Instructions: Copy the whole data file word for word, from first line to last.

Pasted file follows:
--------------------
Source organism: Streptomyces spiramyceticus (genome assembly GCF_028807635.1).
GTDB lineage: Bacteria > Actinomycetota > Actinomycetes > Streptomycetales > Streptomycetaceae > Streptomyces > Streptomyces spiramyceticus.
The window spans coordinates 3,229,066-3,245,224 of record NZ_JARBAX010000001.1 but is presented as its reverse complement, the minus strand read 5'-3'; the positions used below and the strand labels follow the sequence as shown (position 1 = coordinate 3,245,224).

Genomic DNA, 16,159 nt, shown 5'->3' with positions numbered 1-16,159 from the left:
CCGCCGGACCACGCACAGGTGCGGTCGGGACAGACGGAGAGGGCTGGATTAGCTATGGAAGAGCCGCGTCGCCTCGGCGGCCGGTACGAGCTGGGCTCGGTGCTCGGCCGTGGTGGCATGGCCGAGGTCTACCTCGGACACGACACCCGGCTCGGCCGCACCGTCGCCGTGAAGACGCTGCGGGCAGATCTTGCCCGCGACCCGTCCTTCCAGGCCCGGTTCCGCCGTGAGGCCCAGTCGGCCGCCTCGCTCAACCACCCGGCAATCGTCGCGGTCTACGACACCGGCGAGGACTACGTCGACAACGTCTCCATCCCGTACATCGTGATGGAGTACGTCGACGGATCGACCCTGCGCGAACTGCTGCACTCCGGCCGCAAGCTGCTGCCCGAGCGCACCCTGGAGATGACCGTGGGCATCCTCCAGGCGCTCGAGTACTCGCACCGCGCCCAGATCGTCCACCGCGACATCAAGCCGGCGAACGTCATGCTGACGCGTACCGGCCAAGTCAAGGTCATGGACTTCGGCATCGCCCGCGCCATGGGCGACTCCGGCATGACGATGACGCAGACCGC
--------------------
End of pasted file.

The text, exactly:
Source organism: Streptomyces spiramyceticus (genome assembly GCF_028807635.1).
GTDB lineage: Bacteria > Actinomycetota > Actinomycetes > Streptomycetales > Streptomycetaceae > Streptomyces > Streptomyces spiramyceticus.
The window spans coordinates 3,229,066-3,245,224 of record NZ_JARBAX010000001.1 but is presented as its reverse complement, the minus strand read 5'-3'; the positions used below and the strand labels follow the sequence as shown (position 1 = coordinate 3,245,224).

Genomic DNA, 16,159 nt, shown 5'->3' with positions numbered 1-16,159 from the left:
CCGCCGGACCACGCACAGGTGCGGTCGGGACAGACGGAGAGGGCTGGATTAGCTATGGAAGAGCCGCGTCGCCTCGGCGGCCGGTACGAGCTGGGCTCGGTGCTCGGCCGTGGTGGCATGGCCGAGGTCTACCTCGGACACGACACCCGGCTCGGCCGCACCGTCGCCGTGAAGACGCTGCGGGCAGATCTTGCCCGCGACCCGTCCTTCCAGGCCCGGTTCCGCCGTGAGGCCCAGTCGGCCGCCTCGCTCAACCACCCGGCAATCGTCGCGGTCTACGACACCGGCGAGGACTACGTCGACAACGTCTCCATCCCGTACATCGTGATGGAGTACGTCGACGGATCGACCCTGCGCGAACTGCTGCACTCCGGCCGCAAGCTGCTGCCCGAGCGCACCCTGGAGATGACCGTGGGCATCCTCCAGGCGCTCGAGTACTCGCACCGCGCCCAGATCGTCCACCGCGACATCAAGCCGGCGAACGTCATGCTGACGCGTACCGGCCAAGTCAAGGTCATGGACTTCGGCATCGCCCGCGCCATGGGCGACTCCGGCATGACGATGACGCAGACCGC